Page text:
All horses have coat colors, but those known as the ‘color breeds’ are actually bred for their equine colors!
Equestrians and breeders alike have favorite coat colors and color patterns. Conformation and temperament are important factors in choosing a horse. But once a breed has been decided on, the door is open to pick a horse for its color. There is a good deal of interest in identifying and breeding horses for color.
Many horses are valued primarily for aesthetics. Today this is even more so than their being valued for their utility. Scientific research into horse color genetics has made it possible for breeders to produce a variety of equine colors. Those horses with favored or popular colors and color patterns often command a better price than those with less favored colors and patterns.
Here are the most common to the least common equine colors:
The most dominant horse color is gray, which is characterized by white or gray hairs and black skin. Even if a horse appears white, the horse is considered gray unless the skin is pink. Variations of this color are flea-bitten gray, which is gray hair intermixed with small, red dots, and dapple gray, which is lighter gray spots mixed in with darker gray.
The bay color is the next most dominant color, characterized by a brown body with black lower limbs and a black mane and tail. The type of bay depends on the shade of brown. If a horse has a light brown body, it is called a light bay. If it is dark brown, it is called a dark bay. If a horse is a dark, reddish brown, it is called a blood bay.
Brown is also a common horse color and it can range from light brown to dark brown, which is actually a mix of black and brown hair.
A black horse must not have any brown hairs in its coat to be considered black, but they can have white markings.
The chestnut horse has a golden brown color, which can range from very pale to red-gold. The darkest shade is called liver-chestnut. Chestnut horses can either have a flaxen or blonde mane and tail or the same color as their coat. If the mane and tail is darker than the coat, the horse is called a sorrel.
The dun horse has yellowish hair with black skin. Buckskin horses are dun-colored with black lower limbs, black mane and tail, and a dorsal stripe. They can also have zebra stripes on the back of the front legs above the knee.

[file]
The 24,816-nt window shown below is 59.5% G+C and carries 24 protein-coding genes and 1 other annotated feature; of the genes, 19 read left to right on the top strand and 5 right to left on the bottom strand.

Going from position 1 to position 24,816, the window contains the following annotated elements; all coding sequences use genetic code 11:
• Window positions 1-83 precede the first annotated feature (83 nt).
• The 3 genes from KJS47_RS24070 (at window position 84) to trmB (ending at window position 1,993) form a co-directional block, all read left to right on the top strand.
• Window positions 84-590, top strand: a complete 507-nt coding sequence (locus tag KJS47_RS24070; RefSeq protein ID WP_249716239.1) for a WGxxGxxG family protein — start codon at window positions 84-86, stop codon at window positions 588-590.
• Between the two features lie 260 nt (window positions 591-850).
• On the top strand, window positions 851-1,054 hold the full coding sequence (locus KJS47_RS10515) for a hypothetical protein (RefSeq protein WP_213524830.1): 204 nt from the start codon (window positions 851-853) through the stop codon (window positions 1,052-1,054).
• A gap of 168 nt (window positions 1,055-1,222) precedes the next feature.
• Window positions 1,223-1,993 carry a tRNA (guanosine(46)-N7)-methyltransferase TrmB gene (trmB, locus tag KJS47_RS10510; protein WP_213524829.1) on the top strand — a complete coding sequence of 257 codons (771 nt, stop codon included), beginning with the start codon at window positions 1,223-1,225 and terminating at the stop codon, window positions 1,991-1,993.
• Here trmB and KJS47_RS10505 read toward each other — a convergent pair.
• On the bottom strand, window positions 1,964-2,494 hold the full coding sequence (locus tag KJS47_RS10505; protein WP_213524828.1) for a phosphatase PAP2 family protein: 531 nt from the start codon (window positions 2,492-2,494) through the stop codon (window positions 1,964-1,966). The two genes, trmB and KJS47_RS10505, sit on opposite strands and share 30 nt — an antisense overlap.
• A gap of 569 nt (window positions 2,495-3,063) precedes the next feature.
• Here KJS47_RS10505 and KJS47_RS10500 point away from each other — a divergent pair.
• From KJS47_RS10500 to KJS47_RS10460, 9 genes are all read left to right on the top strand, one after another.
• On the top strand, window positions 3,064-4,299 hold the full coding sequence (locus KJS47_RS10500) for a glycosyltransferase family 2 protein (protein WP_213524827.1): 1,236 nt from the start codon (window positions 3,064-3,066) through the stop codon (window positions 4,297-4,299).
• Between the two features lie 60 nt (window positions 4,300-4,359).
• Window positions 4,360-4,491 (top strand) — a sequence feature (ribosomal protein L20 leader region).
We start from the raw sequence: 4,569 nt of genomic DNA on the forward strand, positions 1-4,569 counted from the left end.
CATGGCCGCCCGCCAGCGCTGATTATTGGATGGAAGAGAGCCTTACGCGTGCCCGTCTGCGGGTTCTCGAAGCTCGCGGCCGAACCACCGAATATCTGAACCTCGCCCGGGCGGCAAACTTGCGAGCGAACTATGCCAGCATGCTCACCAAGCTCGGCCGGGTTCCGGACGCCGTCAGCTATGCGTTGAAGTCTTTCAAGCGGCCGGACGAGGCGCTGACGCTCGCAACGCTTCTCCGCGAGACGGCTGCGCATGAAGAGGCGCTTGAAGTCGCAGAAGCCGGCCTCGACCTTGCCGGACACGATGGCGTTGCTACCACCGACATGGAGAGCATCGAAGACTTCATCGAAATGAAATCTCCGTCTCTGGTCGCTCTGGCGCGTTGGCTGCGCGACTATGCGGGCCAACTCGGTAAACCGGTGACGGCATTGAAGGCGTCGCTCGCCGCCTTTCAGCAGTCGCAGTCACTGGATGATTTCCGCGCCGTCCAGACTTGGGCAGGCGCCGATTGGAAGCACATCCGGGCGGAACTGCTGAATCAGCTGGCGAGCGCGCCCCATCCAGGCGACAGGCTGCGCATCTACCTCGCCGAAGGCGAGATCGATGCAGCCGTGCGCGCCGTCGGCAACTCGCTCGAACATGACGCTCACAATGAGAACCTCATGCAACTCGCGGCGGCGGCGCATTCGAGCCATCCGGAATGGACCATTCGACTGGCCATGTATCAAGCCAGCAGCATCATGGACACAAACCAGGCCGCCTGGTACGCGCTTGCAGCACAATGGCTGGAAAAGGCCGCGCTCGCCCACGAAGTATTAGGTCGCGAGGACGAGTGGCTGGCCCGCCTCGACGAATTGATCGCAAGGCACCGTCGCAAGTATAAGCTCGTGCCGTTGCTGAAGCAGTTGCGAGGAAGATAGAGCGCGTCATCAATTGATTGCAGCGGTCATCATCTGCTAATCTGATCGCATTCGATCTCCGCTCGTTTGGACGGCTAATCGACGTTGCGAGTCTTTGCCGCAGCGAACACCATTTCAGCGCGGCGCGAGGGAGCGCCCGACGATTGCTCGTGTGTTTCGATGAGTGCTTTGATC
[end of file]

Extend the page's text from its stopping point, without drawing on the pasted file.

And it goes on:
Roan horses have a solid coat with white hairs mixed in. Specific roan colors are strawberry roan, which is a chestnut horse with white hair mixed in, and blue roan, which is black or brown with white hairs.
- Paint or Pinto:
The paint or pinto horse has large patches of white and black or brown. Things can get confusing because the terms ‘paint' and ‘pinto' are only used in the USA, and Paint horses are also considered a breed in the USA. In other countries, the term ‘piebald' is used for horses with patches of black and white, and ‘skewbald' is used for horses with patches of white and any color except black.
The "color" breeds are horses that must meet specific coat requirements to be accepted into their respective organizations. In some cases, this is regardless of the horse's actual breed. For example a pinto colored Trakehner can be a registered pinto as well as a registered Trakehner. In some breeds the color itself is an important aspect.
Three major color breeds are the Pinto, the Buckskin, and the Palomino. All three have an organization, or breed association, in the United States. In these three breeds,d the color is important. The Palomino breed requires a golden coat with a flaxen mane and tail. While Palominos cannot have white spots on the body, they are permitted to have white markings on the legs.
The Appaloosa breed is also a color breed type that has a spotted color pattern. The skin of a spotted horse is both pink and black. Spotted horses come in five patterns which are remarkably precise, these include blanket, marble, leopard, snowflake, and frost.
The coat color and patterning of the horse are determined by its genetic make-up. There are two individual genetic structures (or genetic controls) that make up the equine colors. One is the actual color, and the other is for the white color. These two structures act individually; neither is affected by genetic changes to the other. Think of the horse as having a basic color and white can be added on top, to cover up some of the color and create patterning.
Horses have a base color of either black or red (chestnut) and all the other colors are built off of these. This is done by combining the base color with other genes. So all other colors are created when one of these base colors has additional diluting or modifying genes. Then white color patterns are superimposed over the colored parts. Combinations include:
- Diluting genes - these include Champagne, Cream, Dun and Silver.
- Color modifier genes - these can affect the body color, or the mane and tail color (or both), and include Bay, Gray, Flaxen, Sooty (Smutty), and Mealy (Pangare').
- White Color - patterns of white color are then superimposed over the colored parts and include the Appaloosa, Classic Roan, Mixed, Rabicano, Sabino, Splashed White, and Tobiano.
- Other Colors and Patterns - there are some colors or patterns whose cause is yet unknown, these include the Blend or Spots, Brindle, and Lacing.